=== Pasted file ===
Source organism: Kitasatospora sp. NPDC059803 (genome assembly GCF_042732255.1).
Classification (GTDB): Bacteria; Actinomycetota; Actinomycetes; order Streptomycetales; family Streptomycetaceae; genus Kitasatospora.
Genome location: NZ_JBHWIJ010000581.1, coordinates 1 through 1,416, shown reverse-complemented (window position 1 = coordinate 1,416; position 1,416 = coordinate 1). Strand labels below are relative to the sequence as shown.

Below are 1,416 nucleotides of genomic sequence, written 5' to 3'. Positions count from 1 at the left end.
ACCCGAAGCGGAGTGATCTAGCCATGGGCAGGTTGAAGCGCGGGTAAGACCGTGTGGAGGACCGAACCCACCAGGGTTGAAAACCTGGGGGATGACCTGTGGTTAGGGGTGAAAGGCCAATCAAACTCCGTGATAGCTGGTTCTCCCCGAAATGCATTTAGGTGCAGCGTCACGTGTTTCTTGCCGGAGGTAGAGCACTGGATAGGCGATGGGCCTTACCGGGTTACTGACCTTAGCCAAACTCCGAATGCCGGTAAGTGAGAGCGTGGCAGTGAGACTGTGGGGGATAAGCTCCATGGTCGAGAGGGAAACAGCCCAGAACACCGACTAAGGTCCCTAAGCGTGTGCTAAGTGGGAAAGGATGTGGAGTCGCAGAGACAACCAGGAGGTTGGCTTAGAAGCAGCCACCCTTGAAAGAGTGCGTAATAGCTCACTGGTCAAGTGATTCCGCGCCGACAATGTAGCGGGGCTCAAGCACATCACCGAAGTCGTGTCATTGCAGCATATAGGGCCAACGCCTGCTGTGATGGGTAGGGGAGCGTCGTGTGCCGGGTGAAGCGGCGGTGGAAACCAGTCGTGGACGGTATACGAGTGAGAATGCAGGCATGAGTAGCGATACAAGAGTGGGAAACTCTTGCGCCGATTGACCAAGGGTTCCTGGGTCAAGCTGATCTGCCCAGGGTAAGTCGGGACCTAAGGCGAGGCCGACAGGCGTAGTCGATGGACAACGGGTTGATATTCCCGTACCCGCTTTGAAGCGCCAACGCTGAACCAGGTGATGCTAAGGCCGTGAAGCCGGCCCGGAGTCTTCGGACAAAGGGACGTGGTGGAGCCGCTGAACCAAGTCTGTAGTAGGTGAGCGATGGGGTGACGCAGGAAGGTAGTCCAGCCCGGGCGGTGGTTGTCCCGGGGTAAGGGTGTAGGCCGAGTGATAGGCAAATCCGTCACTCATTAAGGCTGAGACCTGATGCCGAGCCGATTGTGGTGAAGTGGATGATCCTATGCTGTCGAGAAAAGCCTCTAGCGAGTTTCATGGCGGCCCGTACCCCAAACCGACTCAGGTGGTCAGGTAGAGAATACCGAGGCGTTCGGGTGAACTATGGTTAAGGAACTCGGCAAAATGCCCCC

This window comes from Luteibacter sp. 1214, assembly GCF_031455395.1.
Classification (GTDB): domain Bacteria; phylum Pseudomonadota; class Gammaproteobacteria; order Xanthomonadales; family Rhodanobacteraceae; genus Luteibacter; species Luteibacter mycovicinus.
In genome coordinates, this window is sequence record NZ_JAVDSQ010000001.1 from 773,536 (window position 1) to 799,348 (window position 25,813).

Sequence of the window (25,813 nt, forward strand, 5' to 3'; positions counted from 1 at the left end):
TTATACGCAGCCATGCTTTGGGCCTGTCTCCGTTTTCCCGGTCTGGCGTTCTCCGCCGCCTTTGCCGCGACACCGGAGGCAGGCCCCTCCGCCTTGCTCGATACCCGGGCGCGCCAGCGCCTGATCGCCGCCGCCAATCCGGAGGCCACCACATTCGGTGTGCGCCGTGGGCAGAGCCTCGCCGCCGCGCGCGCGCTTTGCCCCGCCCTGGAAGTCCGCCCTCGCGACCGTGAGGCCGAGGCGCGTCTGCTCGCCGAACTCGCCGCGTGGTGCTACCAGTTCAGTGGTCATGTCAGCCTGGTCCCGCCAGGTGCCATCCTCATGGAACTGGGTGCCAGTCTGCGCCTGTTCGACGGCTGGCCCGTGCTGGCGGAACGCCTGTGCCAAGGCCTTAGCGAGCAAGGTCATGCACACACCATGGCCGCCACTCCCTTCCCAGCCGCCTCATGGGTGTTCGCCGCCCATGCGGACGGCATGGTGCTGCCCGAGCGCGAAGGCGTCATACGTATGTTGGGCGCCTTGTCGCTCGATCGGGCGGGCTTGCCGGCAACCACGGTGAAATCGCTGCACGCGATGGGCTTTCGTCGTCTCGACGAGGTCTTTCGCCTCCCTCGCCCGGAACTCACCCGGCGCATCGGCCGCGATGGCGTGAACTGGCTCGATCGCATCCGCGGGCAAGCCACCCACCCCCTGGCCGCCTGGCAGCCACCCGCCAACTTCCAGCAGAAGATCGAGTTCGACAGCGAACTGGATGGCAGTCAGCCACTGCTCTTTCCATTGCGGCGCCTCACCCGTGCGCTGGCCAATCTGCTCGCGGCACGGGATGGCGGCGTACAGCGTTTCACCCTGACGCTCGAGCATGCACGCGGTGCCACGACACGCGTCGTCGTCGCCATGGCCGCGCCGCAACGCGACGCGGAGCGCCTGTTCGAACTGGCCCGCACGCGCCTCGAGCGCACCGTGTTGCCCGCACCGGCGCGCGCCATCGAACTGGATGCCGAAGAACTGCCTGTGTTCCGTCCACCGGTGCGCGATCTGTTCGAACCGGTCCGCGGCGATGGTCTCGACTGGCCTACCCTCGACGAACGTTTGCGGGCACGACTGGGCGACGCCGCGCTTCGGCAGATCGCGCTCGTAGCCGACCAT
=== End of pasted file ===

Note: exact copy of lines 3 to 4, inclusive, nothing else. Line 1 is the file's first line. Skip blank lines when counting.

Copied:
Genome location: NZ_JBHWIJ010000581.1, coordinates 1 through 1,416, shown reverse-complemented (window position 1 = coordinate 1,416; position 1,416 = coordinate 1). Strand labels below are relative to the sequence as shown.

Below are 1,416 nucleotides of genomic sequence, written 5' to 3'. Positions count from 1 at the left end.